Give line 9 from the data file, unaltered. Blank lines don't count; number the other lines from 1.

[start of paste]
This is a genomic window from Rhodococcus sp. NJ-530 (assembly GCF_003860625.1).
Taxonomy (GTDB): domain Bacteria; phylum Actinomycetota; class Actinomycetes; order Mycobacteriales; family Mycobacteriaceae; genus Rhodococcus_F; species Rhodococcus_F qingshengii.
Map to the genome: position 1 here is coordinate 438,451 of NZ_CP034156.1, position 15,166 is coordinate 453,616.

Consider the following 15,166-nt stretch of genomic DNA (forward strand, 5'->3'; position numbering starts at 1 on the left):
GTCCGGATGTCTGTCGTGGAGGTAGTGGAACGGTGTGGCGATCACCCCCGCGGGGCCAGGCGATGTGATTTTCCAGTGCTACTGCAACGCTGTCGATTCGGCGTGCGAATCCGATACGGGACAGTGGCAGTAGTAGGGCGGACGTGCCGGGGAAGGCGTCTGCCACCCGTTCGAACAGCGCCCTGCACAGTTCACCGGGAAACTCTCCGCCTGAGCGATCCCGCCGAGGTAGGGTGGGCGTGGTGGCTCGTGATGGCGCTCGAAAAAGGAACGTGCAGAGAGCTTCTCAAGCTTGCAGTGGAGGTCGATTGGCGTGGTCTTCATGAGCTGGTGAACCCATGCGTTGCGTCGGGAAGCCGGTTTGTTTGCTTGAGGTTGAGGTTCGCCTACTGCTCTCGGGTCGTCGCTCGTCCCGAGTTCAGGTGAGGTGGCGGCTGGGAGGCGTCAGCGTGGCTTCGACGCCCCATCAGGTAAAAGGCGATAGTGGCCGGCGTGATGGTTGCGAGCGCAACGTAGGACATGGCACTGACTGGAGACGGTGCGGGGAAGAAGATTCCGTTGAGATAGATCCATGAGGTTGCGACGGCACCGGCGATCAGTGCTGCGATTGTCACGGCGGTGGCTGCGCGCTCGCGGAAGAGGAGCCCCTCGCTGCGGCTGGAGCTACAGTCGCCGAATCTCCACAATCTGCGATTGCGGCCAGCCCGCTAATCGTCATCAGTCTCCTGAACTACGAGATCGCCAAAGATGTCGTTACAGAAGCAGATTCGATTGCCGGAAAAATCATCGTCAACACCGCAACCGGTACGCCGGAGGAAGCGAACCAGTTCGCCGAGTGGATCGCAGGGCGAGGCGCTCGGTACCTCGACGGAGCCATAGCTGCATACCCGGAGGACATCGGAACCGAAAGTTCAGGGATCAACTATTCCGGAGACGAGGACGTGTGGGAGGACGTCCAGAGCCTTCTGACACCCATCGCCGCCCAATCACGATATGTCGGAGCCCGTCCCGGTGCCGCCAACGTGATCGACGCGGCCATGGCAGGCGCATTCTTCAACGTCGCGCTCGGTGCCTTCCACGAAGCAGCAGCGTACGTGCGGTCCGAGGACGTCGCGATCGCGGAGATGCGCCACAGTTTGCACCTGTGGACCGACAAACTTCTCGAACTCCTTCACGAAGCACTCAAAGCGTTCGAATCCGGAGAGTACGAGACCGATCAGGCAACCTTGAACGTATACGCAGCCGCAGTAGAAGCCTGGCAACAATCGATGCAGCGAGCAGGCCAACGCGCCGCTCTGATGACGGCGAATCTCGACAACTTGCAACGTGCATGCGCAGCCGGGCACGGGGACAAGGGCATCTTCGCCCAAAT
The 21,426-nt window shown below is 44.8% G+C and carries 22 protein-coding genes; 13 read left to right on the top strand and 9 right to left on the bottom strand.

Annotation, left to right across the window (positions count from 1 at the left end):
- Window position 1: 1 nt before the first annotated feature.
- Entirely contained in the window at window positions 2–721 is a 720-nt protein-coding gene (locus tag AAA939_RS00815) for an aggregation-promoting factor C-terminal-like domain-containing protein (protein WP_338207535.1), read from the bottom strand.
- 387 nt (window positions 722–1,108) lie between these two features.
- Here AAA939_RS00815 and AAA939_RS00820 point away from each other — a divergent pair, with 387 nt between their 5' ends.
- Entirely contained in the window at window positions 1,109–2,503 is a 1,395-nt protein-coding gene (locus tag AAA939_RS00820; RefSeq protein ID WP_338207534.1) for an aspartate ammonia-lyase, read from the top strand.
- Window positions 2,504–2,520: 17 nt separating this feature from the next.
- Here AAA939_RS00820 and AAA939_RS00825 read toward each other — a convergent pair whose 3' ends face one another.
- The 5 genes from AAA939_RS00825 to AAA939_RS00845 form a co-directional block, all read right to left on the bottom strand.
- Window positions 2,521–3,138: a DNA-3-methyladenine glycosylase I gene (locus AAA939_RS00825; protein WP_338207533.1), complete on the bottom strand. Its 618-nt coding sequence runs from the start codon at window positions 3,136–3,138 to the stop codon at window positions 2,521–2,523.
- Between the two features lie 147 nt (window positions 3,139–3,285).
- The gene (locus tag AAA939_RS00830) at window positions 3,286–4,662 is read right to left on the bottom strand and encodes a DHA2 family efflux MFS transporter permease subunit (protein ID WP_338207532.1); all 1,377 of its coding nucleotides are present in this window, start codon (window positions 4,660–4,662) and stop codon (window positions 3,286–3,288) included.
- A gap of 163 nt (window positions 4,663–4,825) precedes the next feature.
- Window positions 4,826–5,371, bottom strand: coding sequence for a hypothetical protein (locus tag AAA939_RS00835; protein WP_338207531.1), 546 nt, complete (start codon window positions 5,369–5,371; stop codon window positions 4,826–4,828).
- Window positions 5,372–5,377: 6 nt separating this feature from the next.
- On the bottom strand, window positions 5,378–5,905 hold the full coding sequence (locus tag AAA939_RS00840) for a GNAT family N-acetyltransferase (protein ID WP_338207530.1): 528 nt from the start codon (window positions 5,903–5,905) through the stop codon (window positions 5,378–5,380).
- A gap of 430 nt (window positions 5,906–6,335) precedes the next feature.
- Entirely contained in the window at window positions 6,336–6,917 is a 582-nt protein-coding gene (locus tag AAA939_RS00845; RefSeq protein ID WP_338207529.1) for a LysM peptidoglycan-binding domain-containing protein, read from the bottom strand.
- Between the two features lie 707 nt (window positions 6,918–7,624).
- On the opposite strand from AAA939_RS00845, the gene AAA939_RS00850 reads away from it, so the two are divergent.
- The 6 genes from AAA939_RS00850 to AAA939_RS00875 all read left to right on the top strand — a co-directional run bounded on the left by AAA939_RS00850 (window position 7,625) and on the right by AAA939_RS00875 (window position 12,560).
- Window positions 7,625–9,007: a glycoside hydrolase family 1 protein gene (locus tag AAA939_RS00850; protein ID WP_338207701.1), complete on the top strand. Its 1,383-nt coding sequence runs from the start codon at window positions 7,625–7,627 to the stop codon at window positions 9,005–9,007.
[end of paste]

- Entirely contained in the window at window positions 2–721 is a 720-nt protein-coding gene (locus tag AAA939_RS00815) for an aggregation-promoting factor C-terminal-like domain-containing protein (protein WP_338207535.1), read from the bottom strand.